Don’t treat horses in the wild like noxious weeds
June 19, 2013
This is in response to the guest editorials by Andrew Gulliford, "Wild horses: too much of a good thing" (April 17-19, 2013), and Ted Williams, "Feral horses: wild, free and out of control" (June 15-18, 2013). Both editorials start from the premise that the "feral" horse population is out of control and damaging the environment, and both propose the slaughterhouse as an answer. "We need laws," writes Mr. Gulliford, "that allow wild horses to be "recycled into food products."
Mr. Williams notes that these are "feral livestock incorrectly called wild horses" and Mr. Gulliford comments that "wild horses aren’t really wild. They are feral perhaps a few rare specimens represent the genetics of Moorish ponies brought over from Spain but most of today’s wild horses were simply abandoned."
The word "feral" brings to mind an unwanted, unnatural blight on the environment. Whether these horses are abandoned or were brought over from Spain centuries ago means little to me. These are not noxious and exotic weeds we are talking about; they are living, breathing creatures with grace, strength and intelligence. Yet these editorialists see them as less than second-class citizens, not worthy of life and not deserving a decent, natural death.
The reality is no one really knows where these horses came from or how many there are in the wild. Estimates of their numbers vary significantly depending on whether the source is a horse lover who wants to protect these animals or a livestock industry proponent who wants to get rid of them. We do know this: There are far more cattle and sheep than wild horses grazing on public lands and yet we hear nothing about the cost and negative environmental impact of these animals from Mr. Gulliford and Mr. Williams, both of whom claim to be environmentalists.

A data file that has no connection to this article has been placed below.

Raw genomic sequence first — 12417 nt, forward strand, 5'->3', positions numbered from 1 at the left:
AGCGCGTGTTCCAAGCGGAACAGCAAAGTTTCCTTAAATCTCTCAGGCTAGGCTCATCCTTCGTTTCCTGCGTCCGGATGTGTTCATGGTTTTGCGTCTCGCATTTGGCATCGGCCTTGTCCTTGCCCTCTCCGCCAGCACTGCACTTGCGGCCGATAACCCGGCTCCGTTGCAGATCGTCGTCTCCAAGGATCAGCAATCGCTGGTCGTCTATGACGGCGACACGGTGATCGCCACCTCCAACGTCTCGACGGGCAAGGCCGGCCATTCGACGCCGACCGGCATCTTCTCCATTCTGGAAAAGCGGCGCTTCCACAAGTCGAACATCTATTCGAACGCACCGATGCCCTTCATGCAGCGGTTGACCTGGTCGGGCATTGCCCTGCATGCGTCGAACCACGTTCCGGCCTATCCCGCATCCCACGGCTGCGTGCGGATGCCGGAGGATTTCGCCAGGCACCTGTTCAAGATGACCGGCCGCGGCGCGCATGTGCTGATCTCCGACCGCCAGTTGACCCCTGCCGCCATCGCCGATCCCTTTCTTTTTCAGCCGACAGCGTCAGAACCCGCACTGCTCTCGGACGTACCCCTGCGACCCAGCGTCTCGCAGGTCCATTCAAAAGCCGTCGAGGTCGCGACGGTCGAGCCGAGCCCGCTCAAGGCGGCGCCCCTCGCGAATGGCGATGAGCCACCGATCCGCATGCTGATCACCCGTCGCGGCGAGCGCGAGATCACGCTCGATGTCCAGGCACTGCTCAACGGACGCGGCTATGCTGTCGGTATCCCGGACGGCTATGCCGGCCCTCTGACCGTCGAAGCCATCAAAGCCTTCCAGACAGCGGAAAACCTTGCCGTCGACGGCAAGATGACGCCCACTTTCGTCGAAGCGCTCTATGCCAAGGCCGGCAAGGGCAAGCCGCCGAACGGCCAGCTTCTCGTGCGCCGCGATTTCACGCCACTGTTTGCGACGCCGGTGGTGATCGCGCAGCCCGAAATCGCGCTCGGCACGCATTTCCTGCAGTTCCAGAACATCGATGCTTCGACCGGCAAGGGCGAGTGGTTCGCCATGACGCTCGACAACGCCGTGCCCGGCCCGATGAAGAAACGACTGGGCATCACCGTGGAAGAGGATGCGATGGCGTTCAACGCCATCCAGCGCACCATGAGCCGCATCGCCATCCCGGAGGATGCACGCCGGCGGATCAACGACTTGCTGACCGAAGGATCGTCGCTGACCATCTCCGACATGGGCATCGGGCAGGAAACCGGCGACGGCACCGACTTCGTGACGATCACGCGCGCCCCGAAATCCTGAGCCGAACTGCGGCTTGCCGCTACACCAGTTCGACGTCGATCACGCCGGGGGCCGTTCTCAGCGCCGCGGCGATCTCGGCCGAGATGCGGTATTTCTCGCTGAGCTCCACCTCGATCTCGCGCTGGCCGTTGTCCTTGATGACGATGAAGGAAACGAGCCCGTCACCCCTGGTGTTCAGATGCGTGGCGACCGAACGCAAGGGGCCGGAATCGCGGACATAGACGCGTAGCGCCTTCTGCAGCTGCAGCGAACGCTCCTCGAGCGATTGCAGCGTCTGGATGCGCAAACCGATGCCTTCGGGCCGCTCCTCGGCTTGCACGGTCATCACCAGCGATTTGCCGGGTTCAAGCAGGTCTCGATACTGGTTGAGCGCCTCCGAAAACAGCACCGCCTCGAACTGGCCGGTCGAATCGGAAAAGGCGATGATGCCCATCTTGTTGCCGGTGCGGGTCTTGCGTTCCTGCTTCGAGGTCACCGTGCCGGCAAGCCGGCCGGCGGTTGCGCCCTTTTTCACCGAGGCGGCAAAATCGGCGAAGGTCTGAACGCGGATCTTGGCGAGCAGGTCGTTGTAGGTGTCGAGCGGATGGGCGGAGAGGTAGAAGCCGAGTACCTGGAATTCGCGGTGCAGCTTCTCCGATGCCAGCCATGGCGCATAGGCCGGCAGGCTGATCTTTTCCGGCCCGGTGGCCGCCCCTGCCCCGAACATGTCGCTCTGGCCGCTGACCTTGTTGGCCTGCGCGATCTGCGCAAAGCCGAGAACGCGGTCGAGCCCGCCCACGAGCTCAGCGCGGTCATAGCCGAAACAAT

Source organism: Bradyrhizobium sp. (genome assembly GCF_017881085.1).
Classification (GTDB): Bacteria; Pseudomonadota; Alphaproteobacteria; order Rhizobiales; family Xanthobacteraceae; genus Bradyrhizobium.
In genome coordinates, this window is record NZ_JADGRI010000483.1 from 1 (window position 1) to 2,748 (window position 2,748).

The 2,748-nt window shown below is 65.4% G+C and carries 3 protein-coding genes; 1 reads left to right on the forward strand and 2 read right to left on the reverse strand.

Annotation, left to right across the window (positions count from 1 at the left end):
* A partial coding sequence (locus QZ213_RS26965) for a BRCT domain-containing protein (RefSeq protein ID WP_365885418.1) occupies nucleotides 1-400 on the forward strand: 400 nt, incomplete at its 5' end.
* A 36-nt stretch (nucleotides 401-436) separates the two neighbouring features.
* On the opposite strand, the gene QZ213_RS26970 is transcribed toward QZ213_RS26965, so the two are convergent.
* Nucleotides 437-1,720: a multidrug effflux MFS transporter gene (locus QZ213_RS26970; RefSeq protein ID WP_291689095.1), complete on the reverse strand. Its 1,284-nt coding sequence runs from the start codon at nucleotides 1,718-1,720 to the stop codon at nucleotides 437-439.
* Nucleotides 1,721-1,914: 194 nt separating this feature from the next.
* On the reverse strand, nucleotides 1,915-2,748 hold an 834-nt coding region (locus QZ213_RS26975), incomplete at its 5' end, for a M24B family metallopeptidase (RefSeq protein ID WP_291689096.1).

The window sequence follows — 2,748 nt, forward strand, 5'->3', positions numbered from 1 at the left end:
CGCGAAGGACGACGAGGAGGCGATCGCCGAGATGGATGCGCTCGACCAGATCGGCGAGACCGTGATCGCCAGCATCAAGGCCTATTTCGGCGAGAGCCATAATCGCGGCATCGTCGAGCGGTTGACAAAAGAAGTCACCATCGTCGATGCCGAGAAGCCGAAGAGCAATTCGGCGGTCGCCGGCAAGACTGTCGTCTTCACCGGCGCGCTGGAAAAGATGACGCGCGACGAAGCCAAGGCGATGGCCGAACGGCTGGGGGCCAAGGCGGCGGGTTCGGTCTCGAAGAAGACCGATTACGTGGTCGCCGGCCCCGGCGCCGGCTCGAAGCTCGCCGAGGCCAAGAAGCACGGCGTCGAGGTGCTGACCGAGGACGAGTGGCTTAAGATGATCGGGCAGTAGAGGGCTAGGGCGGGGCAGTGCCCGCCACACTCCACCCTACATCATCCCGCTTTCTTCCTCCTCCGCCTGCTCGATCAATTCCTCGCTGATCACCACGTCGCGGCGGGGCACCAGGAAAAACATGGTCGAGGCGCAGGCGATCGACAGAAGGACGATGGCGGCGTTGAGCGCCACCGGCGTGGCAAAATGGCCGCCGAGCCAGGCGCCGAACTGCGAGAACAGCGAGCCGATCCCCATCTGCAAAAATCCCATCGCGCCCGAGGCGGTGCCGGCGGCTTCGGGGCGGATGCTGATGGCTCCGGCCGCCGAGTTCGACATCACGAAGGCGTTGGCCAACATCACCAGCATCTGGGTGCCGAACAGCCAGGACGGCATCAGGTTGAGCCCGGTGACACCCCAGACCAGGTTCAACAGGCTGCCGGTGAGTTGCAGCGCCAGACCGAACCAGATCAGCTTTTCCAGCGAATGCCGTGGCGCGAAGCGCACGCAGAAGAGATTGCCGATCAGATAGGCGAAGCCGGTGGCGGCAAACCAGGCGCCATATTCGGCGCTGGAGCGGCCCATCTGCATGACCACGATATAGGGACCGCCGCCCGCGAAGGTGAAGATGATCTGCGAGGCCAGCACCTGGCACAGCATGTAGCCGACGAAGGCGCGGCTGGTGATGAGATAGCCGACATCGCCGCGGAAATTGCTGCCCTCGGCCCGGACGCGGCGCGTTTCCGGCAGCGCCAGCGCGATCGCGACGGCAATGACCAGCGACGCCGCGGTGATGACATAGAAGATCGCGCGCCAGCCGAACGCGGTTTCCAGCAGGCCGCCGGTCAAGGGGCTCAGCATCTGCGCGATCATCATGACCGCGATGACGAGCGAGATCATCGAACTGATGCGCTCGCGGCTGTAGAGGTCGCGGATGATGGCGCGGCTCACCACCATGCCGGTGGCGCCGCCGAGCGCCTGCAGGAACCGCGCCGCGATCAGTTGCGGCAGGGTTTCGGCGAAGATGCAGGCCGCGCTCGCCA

Mr. Gulliford notes the cost to taxpayers of wild horses being warehoused in unpleasant government pastures because of all us soft-hearted horse lovers — not because of the livestock industry wanting these horses off public grazing lands. He also states that "by default, we now practice equine birth control." Why "by default?" Because no one profits from this humane option? My friends and I like to photograph the amazing behavior of these horses in Utah’s West Desert. Recently, while observing a group of about 150 horses, we spotted only five to seven foals. I hope contraceptive darting, a program funded by several agencies, is going to replace traumatic helicopter roundups.
Gus Warr is the Utah Wild Horse and Burro Lead for the BLM, and we are lucky to have him in this position. He believes it’s a matter of finding a proper balance in wild horse population — not eradication. When asked in a recent interview about the future of horses in the wild, he said, "I could almost tell anybody that I can guarantee that wild horses have a place on public lands, and they’re going to be there."